Beef Tips

January 2018 Feedlot Facts

“What’s Your Cost of Production?”

by Justin W. Waggoner, beef systems specialist

I can assure you that Henry Ford knew exactly how long and how much it cost to produce the Model T. Although it may seem difficult to make comparisons between the automotive industry and modern day beef production, many cow-calf operations are business enterprises…large business enterprises. Yet financial benchmarking and accurately documenting production costs are not necessarily high on the “to do” list of most cattle producers. One of the best reasons to know what it costs to produce a calf or what your total feed and non-feed costs are, is that it allows you to quickly evaluate emerging opportunities such as grazing a neighbor’s cover crop, or an additional circle of corn stalks. Thus, if you don’t know your production costs, I would encourage you to think about them. Tax time is a great time to take a good look at your business and calculate your production costs. If you would like to get a better idea of what it costs to produce a calf in Kansas, the Kansas Farm Management Association (KFMA) Enterprise Reports provide that information in a one-page summary that can be accessed on the Ag Manager website ( The chart below shows the total feed and non-feed (operational costs) of KFMA participating cow-calf producers from 2012 to 2016.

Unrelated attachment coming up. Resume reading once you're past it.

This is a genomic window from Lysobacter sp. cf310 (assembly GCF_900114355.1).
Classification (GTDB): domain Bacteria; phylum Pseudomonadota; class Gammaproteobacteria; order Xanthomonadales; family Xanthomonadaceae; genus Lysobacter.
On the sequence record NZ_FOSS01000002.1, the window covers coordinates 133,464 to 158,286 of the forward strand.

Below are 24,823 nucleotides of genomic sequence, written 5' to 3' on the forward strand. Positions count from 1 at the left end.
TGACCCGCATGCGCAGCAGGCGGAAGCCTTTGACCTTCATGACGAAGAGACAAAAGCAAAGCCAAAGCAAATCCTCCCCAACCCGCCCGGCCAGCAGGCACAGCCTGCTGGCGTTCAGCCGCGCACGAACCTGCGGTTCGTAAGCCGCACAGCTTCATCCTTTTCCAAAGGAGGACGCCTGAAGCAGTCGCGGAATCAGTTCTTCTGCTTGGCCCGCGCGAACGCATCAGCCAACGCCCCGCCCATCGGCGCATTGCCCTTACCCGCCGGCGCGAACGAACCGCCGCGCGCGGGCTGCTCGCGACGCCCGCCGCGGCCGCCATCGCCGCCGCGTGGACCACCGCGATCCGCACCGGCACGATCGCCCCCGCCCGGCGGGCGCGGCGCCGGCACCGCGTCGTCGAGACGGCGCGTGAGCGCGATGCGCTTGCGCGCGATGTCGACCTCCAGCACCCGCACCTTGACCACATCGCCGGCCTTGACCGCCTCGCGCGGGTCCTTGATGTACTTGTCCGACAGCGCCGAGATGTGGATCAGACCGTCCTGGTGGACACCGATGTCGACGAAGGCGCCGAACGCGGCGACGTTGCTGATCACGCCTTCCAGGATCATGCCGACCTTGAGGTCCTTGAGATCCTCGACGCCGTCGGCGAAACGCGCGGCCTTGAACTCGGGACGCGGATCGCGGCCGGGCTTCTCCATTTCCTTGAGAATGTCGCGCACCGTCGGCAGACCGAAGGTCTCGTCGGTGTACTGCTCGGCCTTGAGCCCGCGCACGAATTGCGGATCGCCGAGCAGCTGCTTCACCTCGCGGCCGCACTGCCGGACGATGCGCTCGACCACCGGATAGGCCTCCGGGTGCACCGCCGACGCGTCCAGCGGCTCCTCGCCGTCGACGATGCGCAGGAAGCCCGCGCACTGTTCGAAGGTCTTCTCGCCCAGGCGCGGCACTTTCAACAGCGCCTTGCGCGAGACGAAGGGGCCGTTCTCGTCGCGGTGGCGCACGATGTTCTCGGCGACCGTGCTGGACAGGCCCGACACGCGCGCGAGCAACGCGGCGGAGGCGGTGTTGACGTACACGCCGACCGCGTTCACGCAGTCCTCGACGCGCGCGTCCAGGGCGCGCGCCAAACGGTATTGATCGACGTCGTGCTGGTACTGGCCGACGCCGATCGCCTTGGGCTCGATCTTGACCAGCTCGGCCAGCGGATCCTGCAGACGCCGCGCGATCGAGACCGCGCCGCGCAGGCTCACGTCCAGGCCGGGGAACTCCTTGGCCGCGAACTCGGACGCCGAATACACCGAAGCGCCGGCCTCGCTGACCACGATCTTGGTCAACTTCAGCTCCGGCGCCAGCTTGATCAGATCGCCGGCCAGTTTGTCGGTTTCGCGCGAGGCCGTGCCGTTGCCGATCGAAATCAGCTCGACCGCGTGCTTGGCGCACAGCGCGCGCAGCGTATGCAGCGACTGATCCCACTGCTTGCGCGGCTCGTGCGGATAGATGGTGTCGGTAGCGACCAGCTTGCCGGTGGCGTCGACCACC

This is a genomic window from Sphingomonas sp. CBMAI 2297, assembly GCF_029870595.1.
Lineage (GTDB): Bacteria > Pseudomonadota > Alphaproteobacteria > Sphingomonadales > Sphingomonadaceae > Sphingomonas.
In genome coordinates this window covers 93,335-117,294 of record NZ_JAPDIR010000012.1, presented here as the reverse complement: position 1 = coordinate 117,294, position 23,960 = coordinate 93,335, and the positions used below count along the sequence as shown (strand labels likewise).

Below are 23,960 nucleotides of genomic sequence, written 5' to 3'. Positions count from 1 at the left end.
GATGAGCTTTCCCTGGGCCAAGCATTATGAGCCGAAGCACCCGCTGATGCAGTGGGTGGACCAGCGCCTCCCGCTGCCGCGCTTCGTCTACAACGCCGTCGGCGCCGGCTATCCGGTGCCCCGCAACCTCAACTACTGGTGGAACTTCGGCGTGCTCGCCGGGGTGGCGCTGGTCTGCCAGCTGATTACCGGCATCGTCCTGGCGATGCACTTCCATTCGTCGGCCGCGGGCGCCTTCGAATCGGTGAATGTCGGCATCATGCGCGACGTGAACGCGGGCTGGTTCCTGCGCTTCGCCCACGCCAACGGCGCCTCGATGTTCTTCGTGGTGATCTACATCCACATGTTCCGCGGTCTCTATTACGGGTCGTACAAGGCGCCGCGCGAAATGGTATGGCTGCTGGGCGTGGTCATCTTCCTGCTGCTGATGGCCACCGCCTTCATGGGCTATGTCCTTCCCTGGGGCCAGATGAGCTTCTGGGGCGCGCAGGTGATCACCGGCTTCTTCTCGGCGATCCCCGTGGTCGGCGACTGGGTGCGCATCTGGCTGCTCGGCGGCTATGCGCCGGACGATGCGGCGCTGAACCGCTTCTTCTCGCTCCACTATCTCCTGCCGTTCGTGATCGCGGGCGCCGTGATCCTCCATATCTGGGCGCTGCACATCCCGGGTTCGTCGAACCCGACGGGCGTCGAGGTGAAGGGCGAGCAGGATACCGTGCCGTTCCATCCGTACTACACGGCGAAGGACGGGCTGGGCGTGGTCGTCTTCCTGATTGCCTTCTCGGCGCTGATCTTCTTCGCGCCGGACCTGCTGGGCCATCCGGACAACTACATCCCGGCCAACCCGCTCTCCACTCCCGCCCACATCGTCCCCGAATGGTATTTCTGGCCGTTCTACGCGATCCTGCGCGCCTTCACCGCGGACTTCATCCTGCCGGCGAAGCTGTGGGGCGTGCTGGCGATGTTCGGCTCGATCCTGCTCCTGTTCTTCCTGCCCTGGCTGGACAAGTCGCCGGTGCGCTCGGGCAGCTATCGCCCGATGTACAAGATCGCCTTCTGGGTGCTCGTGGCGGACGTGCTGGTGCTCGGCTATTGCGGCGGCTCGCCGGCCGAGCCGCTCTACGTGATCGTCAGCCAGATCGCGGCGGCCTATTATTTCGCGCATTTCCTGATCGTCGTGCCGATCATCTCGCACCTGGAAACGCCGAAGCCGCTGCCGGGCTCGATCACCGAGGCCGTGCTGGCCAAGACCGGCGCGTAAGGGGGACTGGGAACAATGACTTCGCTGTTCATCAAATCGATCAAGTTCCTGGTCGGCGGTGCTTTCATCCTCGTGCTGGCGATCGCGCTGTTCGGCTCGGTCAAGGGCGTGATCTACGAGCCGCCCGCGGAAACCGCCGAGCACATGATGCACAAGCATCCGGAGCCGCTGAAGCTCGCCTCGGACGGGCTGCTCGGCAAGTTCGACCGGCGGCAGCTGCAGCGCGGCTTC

The data from these operations suggests that in 2016, feed costs were approximately $392 per cow and the non-feed or operational costs were approximately $549 per cow. Thus the average total cost to produce a calf was $941 ($349 + 549) in 2016. The total feed costs of $392 amounts to $1.07 per day to feed a cow in Kansas. The question is “What does it cost you to feed a cow and produce a calf?”

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